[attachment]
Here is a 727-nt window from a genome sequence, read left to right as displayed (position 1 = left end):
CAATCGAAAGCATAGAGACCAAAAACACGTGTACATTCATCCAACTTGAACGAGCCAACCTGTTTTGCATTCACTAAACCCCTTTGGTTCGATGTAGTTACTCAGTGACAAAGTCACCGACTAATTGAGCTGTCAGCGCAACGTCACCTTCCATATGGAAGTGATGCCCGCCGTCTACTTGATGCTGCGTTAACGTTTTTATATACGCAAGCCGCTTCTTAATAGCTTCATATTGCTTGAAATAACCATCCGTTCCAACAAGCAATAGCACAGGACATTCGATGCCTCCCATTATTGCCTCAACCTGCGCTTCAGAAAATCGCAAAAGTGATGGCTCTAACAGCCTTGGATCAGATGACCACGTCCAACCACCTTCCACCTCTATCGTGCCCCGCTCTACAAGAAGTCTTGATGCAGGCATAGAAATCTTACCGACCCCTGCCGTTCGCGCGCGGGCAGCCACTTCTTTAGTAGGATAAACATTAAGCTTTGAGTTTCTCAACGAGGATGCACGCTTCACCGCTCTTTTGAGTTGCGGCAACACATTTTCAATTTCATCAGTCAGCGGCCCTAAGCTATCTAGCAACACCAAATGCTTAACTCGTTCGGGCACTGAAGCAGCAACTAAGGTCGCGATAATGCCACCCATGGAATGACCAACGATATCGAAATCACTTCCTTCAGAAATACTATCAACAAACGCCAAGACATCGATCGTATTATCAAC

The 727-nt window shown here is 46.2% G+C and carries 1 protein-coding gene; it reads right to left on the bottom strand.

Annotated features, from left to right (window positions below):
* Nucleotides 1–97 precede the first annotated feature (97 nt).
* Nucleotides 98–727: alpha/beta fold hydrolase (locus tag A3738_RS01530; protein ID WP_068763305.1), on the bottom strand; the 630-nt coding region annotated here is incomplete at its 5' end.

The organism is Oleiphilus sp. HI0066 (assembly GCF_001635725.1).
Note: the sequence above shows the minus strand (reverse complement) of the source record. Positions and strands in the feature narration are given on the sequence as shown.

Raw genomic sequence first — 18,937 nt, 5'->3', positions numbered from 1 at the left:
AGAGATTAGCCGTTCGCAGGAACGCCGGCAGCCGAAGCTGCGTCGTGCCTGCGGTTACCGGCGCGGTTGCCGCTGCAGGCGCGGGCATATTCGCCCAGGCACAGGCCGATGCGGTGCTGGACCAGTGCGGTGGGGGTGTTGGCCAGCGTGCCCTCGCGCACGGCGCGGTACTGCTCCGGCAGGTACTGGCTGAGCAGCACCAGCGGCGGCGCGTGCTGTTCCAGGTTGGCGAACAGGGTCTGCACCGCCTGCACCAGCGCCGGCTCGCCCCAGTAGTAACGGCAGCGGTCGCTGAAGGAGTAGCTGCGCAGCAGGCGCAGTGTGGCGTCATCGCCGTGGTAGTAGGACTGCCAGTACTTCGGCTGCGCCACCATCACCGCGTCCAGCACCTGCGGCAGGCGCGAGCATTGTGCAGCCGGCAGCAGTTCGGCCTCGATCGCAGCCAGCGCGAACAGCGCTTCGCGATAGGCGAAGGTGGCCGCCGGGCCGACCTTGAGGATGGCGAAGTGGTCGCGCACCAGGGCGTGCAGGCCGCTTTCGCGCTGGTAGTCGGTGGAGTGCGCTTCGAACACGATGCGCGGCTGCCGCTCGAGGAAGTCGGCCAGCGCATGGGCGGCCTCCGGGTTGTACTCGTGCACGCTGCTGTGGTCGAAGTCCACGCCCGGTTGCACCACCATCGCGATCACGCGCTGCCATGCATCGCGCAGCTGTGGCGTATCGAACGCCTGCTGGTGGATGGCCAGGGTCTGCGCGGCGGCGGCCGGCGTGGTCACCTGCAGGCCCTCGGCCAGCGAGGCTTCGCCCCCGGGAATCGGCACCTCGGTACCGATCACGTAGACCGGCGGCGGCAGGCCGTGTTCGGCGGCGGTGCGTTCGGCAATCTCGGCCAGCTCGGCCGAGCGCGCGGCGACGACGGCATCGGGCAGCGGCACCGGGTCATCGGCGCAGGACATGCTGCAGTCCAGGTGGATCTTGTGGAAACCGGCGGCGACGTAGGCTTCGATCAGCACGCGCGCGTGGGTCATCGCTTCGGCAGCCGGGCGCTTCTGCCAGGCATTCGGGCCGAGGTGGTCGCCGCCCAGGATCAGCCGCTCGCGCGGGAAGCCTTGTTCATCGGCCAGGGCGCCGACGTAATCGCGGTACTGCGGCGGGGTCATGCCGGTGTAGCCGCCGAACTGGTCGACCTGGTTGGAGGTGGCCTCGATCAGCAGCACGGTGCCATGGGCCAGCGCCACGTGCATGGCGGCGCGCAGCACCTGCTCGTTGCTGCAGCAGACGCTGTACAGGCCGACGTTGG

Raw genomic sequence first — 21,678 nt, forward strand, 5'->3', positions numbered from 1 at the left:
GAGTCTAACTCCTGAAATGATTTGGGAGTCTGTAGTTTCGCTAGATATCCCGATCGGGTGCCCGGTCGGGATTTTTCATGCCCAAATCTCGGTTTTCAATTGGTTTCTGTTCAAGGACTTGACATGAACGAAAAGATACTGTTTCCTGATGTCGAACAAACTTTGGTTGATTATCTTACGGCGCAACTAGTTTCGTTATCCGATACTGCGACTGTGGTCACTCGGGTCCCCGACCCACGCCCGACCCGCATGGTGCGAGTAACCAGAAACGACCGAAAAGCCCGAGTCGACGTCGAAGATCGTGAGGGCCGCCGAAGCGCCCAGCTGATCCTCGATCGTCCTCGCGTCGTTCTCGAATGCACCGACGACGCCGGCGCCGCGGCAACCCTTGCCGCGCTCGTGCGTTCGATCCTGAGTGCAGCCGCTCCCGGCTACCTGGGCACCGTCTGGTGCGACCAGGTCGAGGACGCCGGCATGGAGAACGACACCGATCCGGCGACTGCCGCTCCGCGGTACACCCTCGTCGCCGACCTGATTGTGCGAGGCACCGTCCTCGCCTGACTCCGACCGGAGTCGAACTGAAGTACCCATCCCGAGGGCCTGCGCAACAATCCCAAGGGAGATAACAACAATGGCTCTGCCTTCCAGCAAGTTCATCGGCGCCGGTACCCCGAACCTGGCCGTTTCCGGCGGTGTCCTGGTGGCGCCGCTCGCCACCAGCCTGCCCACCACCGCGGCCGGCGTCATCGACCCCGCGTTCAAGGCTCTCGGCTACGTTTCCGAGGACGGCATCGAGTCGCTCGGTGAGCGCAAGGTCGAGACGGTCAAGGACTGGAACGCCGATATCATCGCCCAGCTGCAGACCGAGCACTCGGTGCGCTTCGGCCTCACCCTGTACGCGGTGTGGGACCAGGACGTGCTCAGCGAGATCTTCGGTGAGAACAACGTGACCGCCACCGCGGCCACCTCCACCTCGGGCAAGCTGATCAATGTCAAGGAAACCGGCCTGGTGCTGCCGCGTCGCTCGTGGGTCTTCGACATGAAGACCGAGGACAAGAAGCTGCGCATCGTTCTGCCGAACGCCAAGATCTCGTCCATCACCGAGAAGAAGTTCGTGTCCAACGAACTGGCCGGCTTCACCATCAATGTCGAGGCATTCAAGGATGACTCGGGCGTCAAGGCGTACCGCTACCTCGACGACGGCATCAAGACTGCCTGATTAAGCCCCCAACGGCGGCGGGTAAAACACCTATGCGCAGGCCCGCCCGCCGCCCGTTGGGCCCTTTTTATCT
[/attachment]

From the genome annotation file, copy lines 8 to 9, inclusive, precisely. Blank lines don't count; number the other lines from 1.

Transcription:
Note: the sequence above shows the minus strand (reverse complement) of the source record. Positions and strands in the feature narration are given on the sequence as shown.

Raw genomic sequence first — 18,937 nt, 5'->3', positions numbered from 1 at the left: